Review: Teen angst comedy ‘Girl Asleep’ gets surreal

Tom Long
The Detroit News

‘Girl Asleep” is a perfectly normal if spirited look at teen angst, until it’s not.

The teen angst thing doesn’t go away, but all normality is abandoned about halfway through the film, when the titular girl does indeed fall asleep and enters some bizarre dream world for most of the rest of the movie. That dream world isn’t completely effective, but give this film points for daring to make a hard right turn.

It’s 1970s Australia and we meet teen Greta (Bethany Whitmore) sitting alone on a bench in a school playground. Her family has recently moved to the area and she knows no one. Luckily (or not) a geeky redheaded boy named Elliott (Harrison Feldman) plops down beside her and starts making awkward conversation. Then he brings her a doughnut and a friendship is born.

Greta has problems at home: Her older sister is make-out crazy, her icy mother drinks too much wine, and her father is too docile. Plus, it’s the ’70s, so everybody looks fairly ridiculous.

She also has problems at school. A group of Mean Girls want her to join their clique, but there’s nothing mean about Greta. Which, of course, turns the Mean Girls against her.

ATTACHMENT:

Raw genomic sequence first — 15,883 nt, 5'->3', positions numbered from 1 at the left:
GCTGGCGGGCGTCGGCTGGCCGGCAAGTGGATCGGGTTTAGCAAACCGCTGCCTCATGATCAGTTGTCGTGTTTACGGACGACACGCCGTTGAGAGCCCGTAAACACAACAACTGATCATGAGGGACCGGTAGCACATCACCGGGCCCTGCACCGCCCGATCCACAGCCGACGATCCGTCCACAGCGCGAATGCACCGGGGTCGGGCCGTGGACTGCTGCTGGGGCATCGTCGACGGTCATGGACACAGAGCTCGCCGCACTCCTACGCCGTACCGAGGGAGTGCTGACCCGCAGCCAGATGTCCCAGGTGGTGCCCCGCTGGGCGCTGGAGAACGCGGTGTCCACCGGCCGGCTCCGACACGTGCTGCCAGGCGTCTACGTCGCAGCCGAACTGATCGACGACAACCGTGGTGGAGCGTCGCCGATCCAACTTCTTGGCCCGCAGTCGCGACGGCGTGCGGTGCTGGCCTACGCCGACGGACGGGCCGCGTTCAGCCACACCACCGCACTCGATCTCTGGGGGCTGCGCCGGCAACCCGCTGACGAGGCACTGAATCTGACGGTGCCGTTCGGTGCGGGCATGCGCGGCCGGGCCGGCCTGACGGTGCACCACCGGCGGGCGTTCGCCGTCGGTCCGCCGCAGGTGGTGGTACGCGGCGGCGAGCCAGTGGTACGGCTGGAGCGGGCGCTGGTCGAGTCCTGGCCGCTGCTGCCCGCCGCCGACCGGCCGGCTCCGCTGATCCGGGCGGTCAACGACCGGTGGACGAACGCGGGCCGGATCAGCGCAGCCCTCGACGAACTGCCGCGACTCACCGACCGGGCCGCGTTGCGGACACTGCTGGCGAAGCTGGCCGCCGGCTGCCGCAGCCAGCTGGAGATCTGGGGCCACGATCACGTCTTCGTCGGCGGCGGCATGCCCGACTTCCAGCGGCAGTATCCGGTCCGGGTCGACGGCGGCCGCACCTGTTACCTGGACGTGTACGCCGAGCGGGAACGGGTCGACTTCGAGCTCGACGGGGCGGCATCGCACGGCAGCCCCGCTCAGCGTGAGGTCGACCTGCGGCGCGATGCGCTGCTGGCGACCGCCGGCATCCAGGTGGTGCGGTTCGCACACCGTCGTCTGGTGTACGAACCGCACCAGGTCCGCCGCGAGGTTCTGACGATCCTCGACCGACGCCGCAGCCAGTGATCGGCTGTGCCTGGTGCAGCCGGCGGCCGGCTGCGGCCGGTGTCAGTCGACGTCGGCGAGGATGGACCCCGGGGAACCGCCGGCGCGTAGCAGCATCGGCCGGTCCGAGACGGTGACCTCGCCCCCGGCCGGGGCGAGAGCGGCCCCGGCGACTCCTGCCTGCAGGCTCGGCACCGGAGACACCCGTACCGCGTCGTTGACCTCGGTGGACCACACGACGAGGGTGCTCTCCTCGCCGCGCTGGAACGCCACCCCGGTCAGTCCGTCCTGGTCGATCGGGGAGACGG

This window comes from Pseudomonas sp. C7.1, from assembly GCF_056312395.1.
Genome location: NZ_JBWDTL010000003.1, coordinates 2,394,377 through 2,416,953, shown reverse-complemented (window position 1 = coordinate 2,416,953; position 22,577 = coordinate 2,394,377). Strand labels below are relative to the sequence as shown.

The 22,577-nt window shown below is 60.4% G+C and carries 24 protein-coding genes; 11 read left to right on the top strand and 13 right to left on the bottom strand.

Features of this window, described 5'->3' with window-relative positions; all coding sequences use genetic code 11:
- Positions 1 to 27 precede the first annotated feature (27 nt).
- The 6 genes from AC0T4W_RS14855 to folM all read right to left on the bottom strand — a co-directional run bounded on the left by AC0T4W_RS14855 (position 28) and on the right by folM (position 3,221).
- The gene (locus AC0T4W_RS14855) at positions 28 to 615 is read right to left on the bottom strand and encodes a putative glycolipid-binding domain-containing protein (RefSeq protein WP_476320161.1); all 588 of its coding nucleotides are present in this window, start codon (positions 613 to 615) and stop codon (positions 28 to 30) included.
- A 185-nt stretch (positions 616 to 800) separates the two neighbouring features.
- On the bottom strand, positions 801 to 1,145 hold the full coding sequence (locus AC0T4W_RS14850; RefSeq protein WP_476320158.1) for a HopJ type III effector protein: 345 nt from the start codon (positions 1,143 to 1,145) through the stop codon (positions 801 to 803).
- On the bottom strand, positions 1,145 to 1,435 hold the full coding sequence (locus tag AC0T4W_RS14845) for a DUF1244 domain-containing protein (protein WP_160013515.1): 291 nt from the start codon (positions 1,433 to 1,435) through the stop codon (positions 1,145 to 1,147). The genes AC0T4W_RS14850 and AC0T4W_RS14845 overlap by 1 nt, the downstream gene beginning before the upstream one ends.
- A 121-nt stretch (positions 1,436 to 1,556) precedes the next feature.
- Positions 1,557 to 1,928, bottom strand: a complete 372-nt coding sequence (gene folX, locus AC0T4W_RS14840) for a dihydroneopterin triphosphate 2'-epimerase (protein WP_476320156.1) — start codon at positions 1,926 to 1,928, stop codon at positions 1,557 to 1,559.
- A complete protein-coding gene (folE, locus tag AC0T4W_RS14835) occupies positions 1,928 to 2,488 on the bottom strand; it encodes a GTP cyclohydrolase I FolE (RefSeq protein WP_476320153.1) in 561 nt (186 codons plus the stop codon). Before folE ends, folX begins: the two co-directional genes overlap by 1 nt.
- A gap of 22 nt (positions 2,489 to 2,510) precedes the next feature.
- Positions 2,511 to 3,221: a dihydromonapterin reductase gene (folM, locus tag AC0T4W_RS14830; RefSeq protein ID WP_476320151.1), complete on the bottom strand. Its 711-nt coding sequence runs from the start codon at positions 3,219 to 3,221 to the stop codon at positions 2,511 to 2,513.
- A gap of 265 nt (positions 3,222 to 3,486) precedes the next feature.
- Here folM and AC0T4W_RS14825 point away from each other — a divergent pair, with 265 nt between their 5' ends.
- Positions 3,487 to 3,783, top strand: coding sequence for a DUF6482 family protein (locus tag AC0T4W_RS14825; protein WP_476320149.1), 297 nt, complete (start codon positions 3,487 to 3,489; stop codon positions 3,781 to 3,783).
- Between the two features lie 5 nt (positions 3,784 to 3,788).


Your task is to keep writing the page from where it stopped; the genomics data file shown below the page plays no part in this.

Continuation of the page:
Then comes the really bad news: Greta’s mother invites the whole school to her 15th birthday party, a party Greta doesn’t even want. And sure enough, despite some wonderfully cheesy disco dance sequences, the party goes bad for Greta. So she goes to sleep.

And fever dreams her way through all the troubles we’ve already encountered, although the troubles are dressed in bizarre costumes and she’s accompanied by an Icelandic warrior woman (Tilda Cobham-Hervey). The problem with the dream sequence is that it’s a bit too obvious, despite all the imagery.

Still, director Rosemary Myers keeps things jumping in this film, from the background visuals to the many over-the-top moments. Nobody will doze off while watching “Girl Asleep.”

Tom Long is a longtime culture critic.

‘Girl Asleep’


Not rated

Running time: 77 minutes

The Detroit Film Theatre